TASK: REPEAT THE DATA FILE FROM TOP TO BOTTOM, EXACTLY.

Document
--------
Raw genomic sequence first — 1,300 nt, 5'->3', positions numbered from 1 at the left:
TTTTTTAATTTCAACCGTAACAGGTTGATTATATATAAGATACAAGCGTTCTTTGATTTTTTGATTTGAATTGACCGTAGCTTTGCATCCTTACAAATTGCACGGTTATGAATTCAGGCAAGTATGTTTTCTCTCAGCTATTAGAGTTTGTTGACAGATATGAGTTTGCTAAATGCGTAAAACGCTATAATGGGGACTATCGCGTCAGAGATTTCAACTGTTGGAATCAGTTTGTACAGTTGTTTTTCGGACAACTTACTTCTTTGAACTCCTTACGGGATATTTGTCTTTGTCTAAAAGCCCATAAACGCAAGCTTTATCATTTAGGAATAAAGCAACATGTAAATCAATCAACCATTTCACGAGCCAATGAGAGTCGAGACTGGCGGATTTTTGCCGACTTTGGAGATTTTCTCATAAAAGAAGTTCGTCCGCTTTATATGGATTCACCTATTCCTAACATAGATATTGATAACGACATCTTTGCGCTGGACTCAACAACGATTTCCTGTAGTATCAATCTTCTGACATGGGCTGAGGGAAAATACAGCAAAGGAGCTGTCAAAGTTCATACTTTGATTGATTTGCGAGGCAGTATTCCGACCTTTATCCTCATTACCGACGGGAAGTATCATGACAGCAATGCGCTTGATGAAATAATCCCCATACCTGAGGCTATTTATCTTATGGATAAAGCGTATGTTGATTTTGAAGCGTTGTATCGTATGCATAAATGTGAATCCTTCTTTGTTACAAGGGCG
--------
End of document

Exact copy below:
Raw genomic sequence first — 1,300 nt, 5'->3', positions numbered from 1 at the left:
TTTTTTAATTTCAACCGTAACAGGTTGATTATATATAAGATACAAGCGTTCTTTGATTTTTTGATTTGAATTGACCGTAGCTTTGCATCCTTACAAATTGCACGGTTATGAATTCAGGCAAGTATGTTTTCTCTCAGCTATTAGAGTTTGTTGACAGATATGAGTTTGCTAAATGCGTAAAACGCTATAATGGGGACTATCGCGTCAGAGATTTCAACTGTTGGAATCAGTTTGTACAGTTGTTTTTCGGACAACTTACTTCTTTGAACTCCTTACGGGATATTTGTCTTTGTCTAAAAGCCCATAAACGCAAGCTTTATCATTTAGGAATAAAGCAACATGTAAATCAATCAACCATTTCACGAGCCAATGAGAGTCGAGACTGGCGGATTTTTGCCGACTTTGGAGATTTTCTCATAAAAGAAGTTCGTCCGCTTTATATGGATTCACCTATTCCTAACATAGATATTGATAACGACATCTTTGCGCTGGACTCAACAACGATTTCCTGTAGTATCAATCTTCTGACATGGGCTGAGGGAAAATACAGCAAAGGAGCTGTCAAAGTTCATACTTTGATTGATTTGCGAGGCAGTATTCCGACCTTTATCCTCATTACCGACGGGAAGTATCATGACAGCAATGCGCTTGATGAAATAATCCCCATACCTGAGGCTATTTATCTTATGGATAAAGCGTATGTTGATTTTGAAGCGTTGTATCGTATGCATAAATGTGAATCCTTCTTTGTTACAAGGGCG